Ultrasonic Testing, very short ultrasonic pulse-waves with center frequencies ranging from 0.1-15 MHz and occasionally up to 50 MHz are launched into materials to detect internal flaws or to characterize materials. The technique is also commonly used to determine the thickness of the test object, for example, to monitor pipework corrosion.
Ultrasonic testing is often performed on steel and other metals and alloys, though it can also be used on concrete, wood and composites, albeit with less resolution. It is a form of non-destructive testing used in many industries including aerospace, automotive and other transportation sectors.
How it works
In ultrasonic testing, an ultrasound transducer connected to a diagnostic machine is passed over the object being inspected. The transducer is typically separated from the test object by a couplant (such as oil) or by water, as in immersion testing.
There are two methods of receiving the ultrasound waveform, reflection and attenuation. In reflection (or pulse-echo) mode, the transducer performs both the sending and the receiving of the pulsed waves as the “sound” is reflected back to the device. Reflected ultrasound comes from an interface, such as the back wall of the object or from an imperfection within the object. The diagnostic machine displays these results in the form of a signal with an amplitude representing the intensity of the reflection and the distance, representing the arrival time of the reflection. In attenuation (or through-transmission) mode, a transmitter sends ultrasound through one surface, and a separate receiver detects the amount that has reached it on another surface after traveling through the medium. Imperfections or other conditions in the space between the transmitter and receiver reduce the amount of sound transmitted, thus revealing their presence.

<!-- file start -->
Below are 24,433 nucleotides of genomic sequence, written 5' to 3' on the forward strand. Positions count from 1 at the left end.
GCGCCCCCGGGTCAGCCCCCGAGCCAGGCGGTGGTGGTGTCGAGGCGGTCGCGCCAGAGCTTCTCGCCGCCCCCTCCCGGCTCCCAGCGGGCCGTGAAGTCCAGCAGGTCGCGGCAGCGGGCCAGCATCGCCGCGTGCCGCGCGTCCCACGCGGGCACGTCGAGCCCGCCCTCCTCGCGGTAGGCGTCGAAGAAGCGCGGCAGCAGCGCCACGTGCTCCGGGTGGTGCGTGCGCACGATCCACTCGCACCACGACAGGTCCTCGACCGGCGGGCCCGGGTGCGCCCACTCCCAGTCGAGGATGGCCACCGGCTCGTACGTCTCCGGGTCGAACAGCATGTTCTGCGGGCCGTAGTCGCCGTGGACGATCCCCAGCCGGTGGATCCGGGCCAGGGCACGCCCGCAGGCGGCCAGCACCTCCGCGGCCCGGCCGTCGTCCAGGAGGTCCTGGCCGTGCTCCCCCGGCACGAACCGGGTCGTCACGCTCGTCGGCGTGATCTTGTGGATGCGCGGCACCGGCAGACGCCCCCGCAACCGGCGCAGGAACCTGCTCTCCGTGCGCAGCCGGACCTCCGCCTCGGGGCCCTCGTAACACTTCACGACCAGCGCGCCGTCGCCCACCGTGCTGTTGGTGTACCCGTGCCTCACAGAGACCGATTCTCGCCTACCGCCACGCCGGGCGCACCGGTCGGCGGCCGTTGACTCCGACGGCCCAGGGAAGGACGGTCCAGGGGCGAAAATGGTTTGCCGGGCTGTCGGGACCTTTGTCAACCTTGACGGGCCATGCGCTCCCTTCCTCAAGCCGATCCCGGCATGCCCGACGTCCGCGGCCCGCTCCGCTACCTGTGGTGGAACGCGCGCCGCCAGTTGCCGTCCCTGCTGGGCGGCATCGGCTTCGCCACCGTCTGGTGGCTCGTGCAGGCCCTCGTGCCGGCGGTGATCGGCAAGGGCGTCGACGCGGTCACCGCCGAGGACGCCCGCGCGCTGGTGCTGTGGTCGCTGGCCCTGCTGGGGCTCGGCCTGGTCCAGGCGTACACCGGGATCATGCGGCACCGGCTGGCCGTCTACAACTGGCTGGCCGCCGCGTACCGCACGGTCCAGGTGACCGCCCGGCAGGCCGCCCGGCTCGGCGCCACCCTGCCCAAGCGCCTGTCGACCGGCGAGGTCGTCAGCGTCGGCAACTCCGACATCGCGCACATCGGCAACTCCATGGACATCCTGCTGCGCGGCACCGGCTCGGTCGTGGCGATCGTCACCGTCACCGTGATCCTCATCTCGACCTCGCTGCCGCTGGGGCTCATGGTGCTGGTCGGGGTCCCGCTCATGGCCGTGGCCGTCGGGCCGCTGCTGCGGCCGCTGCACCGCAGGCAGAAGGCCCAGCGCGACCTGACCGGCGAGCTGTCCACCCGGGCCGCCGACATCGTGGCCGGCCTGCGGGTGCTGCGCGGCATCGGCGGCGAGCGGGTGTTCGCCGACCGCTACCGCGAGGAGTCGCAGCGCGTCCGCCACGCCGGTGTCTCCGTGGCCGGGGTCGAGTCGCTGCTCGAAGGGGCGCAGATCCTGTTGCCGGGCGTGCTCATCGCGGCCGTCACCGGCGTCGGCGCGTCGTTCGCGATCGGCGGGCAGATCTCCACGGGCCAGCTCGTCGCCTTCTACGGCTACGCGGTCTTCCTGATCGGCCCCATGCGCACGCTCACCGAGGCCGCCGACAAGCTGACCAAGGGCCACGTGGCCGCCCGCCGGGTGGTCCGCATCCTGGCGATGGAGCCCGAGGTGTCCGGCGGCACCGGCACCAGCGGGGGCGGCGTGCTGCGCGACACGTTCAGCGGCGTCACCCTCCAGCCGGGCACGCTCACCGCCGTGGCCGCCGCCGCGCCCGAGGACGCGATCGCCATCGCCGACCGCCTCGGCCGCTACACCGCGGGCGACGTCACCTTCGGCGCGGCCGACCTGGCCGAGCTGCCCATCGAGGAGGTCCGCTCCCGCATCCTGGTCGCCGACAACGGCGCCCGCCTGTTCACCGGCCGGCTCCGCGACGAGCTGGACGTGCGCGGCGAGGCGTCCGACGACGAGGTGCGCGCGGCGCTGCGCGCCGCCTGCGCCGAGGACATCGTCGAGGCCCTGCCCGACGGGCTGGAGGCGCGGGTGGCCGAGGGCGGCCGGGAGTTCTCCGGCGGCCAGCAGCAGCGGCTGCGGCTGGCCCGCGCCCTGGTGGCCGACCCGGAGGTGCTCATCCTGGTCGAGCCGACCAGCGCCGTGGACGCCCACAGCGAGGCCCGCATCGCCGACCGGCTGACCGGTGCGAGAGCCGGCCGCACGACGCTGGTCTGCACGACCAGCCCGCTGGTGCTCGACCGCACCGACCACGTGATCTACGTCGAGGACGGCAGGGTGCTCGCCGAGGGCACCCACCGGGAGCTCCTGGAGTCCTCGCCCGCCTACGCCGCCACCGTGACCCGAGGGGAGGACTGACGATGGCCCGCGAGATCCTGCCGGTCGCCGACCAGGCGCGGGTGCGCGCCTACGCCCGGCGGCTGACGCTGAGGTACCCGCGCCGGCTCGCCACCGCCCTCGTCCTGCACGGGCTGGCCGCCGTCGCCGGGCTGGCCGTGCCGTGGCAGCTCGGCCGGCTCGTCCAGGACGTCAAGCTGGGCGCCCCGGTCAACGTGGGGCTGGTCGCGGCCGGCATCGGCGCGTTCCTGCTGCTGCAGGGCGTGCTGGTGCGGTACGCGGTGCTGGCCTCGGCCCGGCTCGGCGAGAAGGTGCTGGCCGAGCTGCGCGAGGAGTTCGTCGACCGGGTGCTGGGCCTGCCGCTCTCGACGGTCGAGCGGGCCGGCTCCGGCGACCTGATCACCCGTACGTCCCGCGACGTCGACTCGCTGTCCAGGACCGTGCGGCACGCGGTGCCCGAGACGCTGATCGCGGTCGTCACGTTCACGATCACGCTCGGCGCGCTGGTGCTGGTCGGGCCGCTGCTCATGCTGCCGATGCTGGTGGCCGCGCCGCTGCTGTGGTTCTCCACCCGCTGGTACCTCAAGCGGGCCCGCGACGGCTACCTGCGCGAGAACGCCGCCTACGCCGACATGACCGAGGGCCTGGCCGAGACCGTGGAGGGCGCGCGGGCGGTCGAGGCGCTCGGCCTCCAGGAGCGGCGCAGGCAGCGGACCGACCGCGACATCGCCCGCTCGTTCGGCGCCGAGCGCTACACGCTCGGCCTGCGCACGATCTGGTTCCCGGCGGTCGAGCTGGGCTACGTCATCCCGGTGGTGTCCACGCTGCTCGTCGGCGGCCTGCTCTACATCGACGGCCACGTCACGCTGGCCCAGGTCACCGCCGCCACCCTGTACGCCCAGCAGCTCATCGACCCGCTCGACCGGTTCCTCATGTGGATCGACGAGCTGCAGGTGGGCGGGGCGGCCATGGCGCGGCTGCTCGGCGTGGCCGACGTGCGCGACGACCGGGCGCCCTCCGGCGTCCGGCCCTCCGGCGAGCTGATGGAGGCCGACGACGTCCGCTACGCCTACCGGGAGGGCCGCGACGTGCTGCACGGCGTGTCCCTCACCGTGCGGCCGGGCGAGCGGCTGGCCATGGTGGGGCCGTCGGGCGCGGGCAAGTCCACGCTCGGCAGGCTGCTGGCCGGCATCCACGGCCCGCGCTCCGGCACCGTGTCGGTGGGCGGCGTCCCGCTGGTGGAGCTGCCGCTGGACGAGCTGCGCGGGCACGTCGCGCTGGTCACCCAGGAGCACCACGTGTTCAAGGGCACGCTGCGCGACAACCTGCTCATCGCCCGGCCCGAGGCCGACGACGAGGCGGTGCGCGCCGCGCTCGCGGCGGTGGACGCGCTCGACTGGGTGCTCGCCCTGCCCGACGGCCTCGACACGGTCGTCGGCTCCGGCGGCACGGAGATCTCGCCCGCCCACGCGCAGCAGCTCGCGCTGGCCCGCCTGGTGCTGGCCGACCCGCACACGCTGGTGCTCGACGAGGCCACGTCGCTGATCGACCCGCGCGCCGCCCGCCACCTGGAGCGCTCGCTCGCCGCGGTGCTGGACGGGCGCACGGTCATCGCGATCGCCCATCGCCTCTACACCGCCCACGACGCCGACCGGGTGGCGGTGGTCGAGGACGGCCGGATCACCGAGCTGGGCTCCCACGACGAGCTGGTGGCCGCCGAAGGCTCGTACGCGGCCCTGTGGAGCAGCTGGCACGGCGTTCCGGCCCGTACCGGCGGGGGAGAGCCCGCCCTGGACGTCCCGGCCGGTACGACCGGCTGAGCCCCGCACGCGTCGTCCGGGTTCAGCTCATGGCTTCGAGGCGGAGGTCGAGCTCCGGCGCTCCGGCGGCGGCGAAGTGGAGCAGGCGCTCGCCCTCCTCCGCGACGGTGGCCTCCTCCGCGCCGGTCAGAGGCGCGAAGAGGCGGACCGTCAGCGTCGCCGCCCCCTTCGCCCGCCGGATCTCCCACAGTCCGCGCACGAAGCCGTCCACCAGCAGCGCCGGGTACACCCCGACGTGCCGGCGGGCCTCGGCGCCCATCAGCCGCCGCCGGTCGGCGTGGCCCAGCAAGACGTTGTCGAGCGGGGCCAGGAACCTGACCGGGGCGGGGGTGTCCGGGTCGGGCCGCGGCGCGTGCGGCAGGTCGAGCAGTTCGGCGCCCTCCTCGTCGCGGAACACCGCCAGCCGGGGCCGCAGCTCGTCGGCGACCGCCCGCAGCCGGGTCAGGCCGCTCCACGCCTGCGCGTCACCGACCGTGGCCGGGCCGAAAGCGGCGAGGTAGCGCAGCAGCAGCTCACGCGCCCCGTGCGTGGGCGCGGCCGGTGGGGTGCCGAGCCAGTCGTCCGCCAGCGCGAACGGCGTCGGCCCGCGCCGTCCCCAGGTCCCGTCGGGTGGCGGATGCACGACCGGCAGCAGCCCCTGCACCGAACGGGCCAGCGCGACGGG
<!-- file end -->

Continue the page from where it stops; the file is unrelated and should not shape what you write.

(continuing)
At a construction site, a technician tests a pipeline weld for defects using an ultrasonic phased array instrument. The scanner, which consists of a frame with magnetic wheels, holds the probe in contact with the pipe by a spring. The wet area is the ultrasonic couplant that allows the sound to pass into the pipe wall.
Non-destructive testing of a swing shaft showing spline cracking
- High penetrating power, which allows the detection of flaws deep in the part.
- High sensitivity, permitting the detection of extremely small flaws.
- Only one surface need be accessible.
- Greater accuracy than other nondestructive methods in determining the depth of internal flaws and the thickness of parts with parallel surfaces.
- Some capability of estimating the size, orientation, shape and nature of defects.
- Nonhazardous to operations or to nearby personnel and has no effect on equipment and materials in the vicinity.
- Capable of portable or highly automated operation.
- Manual operation requires careful attention by experienced technicians.
- Extensive technical knowledge is required for the development of inspection procedures.
- Parts that are rough, irregular in shape, very small or thin, or not homogeneous are difficult to inspect.
- Surface must be prepared by cleaning and removing loose scale, paint, etc, although paint that is properly bonded to a surface usually need not be removed.
- Couplants are needed to provide effective transfer of ultrasonic wave energy between transducers and parts being inspected unless a non-contact technique is used. Non-contact techniques include Laser and Electro Magnetic Acoustic Transducers (EMAT).
- Inspected items must be water resistant, when using water based couplants that do not contain rust inhibitors.